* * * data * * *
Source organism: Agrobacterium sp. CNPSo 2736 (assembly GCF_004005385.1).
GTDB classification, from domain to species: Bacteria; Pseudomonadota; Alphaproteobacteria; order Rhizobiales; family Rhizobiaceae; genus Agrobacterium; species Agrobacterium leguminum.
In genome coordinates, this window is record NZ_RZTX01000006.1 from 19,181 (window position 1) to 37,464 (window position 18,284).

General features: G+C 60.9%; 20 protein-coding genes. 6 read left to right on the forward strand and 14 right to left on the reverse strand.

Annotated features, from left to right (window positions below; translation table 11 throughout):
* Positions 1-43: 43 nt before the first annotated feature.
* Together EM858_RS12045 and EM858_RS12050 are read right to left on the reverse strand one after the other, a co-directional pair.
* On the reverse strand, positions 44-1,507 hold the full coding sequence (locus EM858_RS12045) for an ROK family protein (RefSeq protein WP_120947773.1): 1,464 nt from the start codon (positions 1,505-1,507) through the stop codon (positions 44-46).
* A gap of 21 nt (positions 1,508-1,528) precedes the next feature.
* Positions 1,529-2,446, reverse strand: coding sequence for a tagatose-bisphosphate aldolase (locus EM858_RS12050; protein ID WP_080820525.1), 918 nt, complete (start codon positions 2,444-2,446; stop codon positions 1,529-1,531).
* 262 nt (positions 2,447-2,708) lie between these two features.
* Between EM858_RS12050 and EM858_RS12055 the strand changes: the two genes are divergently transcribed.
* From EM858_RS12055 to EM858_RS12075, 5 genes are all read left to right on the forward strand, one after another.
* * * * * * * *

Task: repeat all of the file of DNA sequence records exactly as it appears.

Source organism: Agrobacterium sp. CNPSo 2736 (assembly GCF_004005385.1).
GTDB classification, from domain to species: Bacteria; Pseudomonadota; Alphaproteobacteria; order Rhizobiales; family Rhizobiaceae; genus Agrobacterium; species Agrobacterium leguminum.
In genome coordinates, this window is record NZ_RZTX01000006.1 from 19,181 (window position 1) to 37,464 (window position 18,284).

General features: G+C 60.9%; 20 protein-coding genes. 6 read left to right on the forward strand and 14 right to left on the reverse strand.

Annotated features, from left to right (window positions below; translation table 11 throughout):
* Positions 1-43: 43 nt before the first annotated feature.
* Together EM858_RS12045 and EM858_RS12050 are read right to left on the reverse strand one after the other, a co-directional pair.
* On the reverse strand, positions 44-1,507 hold the full coding sequence (locus EM858_RS12045) for an ROK family protein (RefSeq protein WP_120947773.1): 1,464 nt from the start codon (positions 1,505-1,507) through the stop codon (positions 44-46).
* A gap of 21 nt (positions 1,508-1,528) precedes the next feature.
* Positions 1,529-2,446, reverse strand: coding sequence for a tagatose-bisphosphate aldolase (locus EM858_RS12050; protein ID WP_080820525.1), 918 nt, complete (start codon positions 2,444-2,446; stop codon positions 1,529-1,531).
* 262 nt (positions 2,447-2,708) lie between these two features.
* Between EM858_RS12050 and EM858_RS12055 the strand changes: the two genes are divergently transcribed.
* From EM858_RS12055 to EM858_RS12075, 5 genes are all read left to right on the forward strand, one after another.